Sponsor: University Hospitals Bristol NHS Foundation Trust
Funding: National Institute for Health Research (NIHR) Efficacy and Mechanism Evaluation (EME) programme and the Barth Syndrome Foundation USA.
Barth syndrome is a rare, life threatening, genetic disease which affects young males. It is caused by abnormal fats (lipids) in the powerhouses of cells (mitochondria) and those who suffer with it often develop heart failure, heart rhythm abnormalities, bacterial infections, poor growth or feeding, weak muscles, developmental delay, severe exercise intolerance, lethargy and fatigue; all of which affect their daily life. Low white blood cell counts occur frequently due to intermittent or persistent reduction in numbers of the neutrophils that are responsible for fighting bacterial infections. This requires expensive and distressing injections to stimulate the bone marrow to produce more neutrophils. In addition, approximately one third of all males living with this disease in the UK have required heart transplantation.
Scientific research has shown that several treatments can improve the fat abnormalities in cells affected by Barth syndrome from either mice or humans; one of which is a drug called bezafibrate. Bezafibrate is particularly attractive as it has been safely administered for over 20 years in the UK to both adults and children for the treatment of high blood fats. The purpose of this study is to see if bezafibrate can be given safely and effectively to boys and men with Barth syndrome in a blinded randomised trial.
Bezafibrate or an inactive (placebo) treatment will be given to patients for 4 months, followed by a one month break, and then followed by 4 months of the alternate treatment (e.g. if bezafibrate is given for the first 4 months, a placebo will be given for the second 4 months) . Half of the participants will take bezafibrate first, the other half will take placebo first. Participants and research staff will not know which order the treatments are given in (double-blind trial).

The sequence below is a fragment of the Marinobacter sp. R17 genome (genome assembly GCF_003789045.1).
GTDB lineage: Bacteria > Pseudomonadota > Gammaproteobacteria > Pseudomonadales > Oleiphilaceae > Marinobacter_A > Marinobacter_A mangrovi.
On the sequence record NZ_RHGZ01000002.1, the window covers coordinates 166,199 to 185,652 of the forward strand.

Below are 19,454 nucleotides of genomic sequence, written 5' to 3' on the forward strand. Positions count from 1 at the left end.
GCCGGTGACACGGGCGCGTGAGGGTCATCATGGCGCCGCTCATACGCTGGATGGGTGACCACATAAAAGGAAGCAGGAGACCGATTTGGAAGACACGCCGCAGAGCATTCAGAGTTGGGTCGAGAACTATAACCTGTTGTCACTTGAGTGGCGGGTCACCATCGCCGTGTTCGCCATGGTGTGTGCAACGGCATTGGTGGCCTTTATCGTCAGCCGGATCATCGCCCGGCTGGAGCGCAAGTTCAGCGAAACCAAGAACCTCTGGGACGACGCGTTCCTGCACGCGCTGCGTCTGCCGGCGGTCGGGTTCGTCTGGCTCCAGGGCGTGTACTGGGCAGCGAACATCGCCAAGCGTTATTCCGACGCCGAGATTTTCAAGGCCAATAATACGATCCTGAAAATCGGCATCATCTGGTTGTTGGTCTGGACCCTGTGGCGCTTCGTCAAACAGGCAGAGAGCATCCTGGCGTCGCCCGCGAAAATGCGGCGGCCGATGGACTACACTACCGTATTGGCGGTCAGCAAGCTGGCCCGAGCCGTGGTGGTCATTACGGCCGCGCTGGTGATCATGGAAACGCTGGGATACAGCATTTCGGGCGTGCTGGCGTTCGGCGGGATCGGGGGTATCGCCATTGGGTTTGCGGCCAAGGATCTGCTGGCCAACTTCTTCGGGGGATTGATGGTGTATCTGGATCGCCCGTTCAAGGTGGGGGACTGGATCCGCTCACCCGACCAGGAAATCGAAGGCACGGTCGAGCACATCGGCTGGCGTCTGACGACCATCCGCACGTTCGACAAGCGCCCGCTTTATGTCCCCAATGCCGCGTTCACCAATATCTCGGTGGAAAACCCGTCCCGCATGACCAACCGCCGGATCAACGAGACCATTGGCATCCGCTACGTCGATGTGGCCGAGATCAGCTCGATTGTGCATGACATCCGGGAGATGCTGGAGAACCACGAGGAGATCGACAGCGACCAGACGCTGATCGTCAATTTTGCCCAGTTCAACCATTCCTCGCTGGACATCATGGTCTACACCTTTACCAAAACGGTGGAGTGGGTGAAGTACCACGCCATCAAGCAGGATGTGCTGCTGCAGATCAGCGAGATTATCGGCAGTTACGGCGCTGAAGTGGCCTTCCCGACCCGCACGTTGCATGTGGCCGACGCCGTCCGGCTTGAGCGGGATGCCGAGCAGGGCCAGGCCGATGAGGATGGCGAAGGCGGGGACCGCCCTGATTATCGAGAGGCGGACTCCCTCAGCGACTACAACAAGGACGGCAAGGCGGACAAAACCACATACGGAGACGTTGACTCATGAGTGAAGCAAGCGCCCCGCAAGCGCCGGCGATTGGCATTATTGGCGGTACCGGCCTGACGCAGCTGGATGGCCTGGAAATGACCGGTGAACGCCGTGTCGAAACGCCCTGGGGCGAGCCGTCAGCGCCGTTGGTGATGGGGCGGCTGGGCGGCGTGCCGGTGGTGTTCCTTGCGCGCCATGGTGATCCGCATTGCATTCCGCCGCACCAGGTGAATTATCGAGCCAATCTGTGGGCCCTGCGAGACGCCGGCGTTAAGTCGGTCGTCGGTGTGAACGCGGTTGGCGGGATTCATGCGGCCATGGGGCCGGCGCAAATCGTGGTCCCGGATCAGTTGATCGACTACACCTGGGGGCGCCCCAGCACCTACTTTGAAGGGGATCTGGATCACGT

Tests will be performed when patients enrol onto the study and at the end of each 4 month treatment period. The tests will investigate the effects bezafibrate on blood cells, exercise capacity, heart function and quality of life. The laboratory work performed at Bristol University and Great Ormond St Hospital will test the effect of bezafibrate on participant’s cells and mitochondria (which have been shown to be abnormal in Barth syndrome). This is to see whether we can predict any improvement in symptoms in order to tell us which patients would benefit from this treatment in future. Laboratory work will also be carried out on participant’s cells using another drug called resveratrol, which has also shown promise in laboratory tests, to see if this could provide an alternative treatment.
We wish to study up to 18 boys and young men with Barth syndrome in the UK, aged 6 years or over. In order to minimise travel to Bristol for participants, we will use local GPs and hospitals to perform monthly blood tests. Safety will be monitored by an independent Data Monitoring and Safety Committee.
Results from this study will be shared with our American and European colleagues so that this work will have worldwide benefit.
Study Coordinator: Lucy Dabner
Primary Trial Contact: Lucy Ellis